This Claude Miller film is a fairly quietly done, competent adaptation of  the Francois Mauriac novel .  (The film is released in the U.S. under the shortened title Therese.)  I hasten to add that I have not read the novel so cannot judge the faithfulness of the adaptation.  I have also not seen the earlier filmed version.

The tale kept my interest, Therese (Audrey Tautou), the daughter of a large landowner who is also a political radical, decides to marry a man whose family’s estate–also large– borders hers.  We learn early on that Therese does not fit well into her provincial society where family interests reign supreme.  She hopes marriage will straighten out her inner uncertainties.  This does not happen. If anything, her psychological state becomes more tumultuous even while she generally manintains a serious, composed manner.  Neither does motherhood make her more settled.  She is a  deeply dissatisfied woman ,more certain, it seems. of what she does not like than what she does, and unable to find her inner core.  This search for personal authenticity strikes me as having an existentialist flavor.  As existentialism is not currently fashionable, I suppose this comes from the novel.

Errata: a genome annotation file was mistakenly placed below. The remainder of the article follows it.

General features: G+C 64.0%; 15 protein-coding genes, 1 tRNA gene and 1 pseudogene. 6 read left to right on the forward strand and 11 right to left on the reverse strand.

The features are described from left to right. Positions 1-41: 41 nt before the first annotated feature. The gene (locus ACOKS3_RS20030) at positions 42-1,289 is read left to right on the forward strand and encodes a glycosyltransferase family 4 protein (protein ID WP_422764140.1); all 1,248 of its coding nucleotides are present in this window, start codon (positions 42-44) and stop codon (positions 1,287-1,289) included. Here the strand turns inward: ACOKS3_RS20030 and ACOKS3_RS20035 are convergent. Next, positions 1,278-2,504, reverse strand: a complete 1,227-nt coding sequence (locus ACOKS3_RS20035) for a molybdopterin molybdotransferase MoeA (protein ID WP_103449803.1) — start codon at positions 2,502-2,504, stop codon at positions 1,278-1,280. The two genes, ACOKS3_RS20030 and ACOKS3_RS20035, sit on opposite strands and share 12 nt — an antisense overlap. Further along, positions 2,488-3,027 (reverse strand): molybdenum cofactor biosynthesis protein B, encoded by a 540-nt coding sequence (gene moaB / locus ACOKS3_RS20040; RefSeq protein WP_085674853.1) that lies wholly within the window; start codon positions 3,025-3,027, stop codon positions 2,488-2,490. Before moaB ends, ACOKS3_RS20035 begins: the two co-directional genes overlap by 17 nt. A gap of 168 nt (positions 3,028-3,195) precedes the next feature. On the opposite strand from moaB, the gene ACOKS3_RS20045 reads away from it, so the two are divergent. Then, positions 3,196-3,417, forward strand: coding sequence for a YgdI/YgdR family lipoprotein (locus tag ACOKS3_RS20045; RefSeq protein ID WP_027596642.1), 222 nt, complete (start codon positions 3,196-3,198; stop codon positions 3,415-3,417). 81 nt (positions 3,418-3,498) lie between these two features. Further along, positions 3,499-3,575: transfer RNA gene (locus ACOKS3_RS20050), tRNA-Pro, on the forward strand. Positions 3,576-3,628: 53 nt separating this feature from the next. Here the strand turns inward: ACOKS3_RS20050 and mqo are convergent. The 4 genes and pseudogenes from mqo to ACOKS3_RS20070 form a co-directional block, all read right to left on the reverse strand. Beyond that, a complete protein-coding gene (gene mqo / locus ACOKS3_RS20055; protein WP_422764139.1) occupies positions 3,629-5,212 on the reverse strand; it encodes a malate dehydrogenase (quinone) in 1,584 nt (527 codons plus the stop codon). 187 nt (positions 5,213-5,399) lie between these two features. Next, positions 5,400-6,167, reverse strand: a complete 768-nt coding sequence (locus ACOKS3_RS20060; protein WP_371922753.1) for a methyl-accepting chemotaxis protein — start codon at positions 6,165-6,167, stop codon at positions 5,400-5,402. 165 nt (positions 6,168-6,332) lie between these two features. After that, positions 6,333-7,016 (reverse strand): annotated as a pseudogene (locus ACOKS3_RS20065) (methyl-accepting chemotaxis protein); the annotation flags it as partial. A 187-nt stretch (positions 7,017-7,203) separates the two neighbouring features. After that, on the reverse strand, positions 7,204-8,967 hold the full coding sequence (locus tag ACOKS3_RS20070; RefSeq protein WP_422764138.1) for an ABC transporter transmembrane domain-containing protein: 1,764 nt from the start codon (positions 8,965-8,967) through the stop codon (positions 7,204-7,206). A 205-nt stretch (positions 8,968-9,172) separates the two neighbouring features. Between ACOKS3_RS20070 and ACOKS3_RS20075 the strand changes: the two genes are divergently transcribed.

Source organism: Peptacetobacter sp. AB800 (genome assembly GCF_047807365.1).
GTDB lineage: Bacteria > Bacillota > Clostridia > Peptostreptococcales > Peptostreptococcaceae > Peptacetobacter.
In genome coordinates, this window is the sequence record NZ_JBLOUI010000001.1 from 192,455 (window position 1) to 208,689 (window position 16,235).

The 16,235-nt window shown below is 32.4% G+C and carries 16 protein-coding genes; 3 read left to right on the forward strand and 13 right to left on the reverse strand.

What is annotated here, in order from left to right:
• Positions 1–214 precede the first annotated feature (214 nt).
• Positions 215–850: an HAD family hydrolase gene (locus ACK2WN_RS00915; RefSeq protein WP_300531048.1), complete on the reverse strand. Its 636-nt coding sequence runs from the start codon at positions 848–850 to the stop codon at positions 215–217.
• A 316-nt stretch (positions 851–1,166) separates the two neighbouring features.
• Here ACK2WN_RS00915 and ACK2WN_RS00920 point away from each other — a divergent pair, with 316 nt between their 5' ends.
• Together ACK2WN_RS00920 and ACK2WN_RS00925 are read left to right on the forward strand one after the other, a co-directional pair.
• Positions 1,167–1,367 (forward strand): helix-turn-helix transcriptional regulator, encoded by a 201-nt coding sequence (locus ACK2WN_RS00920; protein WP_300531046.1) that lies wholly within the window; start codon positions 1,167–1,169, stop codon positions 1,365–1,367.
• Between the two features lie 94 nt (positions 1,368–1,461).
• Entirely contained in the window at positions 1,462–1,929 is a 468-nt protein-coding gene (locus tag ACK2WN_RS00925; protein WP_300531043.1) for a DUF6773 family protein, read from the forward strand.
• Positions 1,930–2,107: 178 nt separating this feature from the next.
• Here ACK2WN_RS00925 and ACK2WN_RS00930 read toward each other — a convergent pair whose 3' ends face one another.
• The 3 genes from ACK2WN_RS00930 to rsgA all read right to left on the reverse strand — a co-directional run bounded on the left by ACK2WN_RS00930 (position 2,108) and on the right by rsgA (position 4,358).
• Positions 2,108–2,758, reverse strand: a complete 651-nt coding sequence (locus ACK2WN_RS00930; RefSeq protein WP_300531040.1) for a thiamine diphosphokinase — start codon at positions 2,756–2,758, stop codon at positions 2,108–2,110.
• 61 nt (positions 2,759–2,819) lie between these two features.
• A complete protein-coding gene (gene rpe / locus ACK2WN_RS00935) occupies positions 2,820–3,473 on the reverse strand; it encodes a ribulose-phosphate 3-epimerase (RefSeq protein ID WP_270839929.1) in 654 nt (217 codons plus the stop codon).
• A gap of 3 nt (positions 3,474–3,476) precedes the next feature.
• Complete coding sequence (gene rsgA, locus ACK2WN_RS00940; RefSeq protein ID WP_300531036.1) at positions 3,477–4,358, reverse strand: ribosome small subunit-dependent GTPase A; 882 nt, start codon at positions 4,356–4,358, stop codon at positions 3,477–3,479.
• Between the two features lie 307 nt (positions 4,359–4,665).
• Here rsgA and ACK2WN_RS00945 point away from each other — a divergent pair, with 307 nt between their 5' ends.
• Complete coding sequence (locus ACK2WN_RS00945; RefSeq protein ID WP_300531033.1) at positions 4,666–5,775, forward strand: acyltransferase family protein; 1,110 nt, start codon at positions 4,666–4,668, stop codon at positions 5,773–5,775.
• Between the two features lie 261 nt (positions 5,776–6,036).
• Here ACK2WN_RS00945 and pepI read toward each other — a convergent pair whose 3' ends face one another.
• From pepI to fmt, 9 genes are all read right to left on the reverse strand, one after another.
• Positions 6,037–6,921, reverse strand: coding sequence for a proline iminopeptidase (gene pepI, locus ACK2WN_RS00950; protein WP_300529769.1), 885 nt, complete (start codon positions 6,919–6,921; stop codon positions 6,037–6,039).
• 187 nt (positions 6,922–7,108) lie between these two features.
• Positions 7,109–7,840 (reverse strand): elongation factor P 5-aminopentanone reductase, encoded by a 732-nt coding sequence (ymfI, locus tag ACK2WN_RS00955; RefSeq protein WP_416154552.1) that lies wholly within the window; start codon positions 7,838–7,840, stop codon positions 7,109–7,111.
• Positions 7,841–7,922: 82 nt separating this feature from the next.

While the focus of the film is on Therese, as it progresses, her husband, Bernard (Gilles Lellouche), becomes more important and an interesting figure in his own  (non-existentialist) way.  He is not a bad sort, and if he has a limitted outlook, he also has real affection for his wife.  Therese’s relationship with her sister-in-law, Anne (Anaïs Demoustier), who has been a friend since childhood, is also intriguing.

The ending, at least superficially, seems a somewhat happy one.  Yet, if this is the intent of the director, I, for one, cannot help but think that this is not consonant with the complexity of the character  and situation we have come to know. Still, the story is a strong one and the ending can provoke discussion,  I think, the film is worth seeing.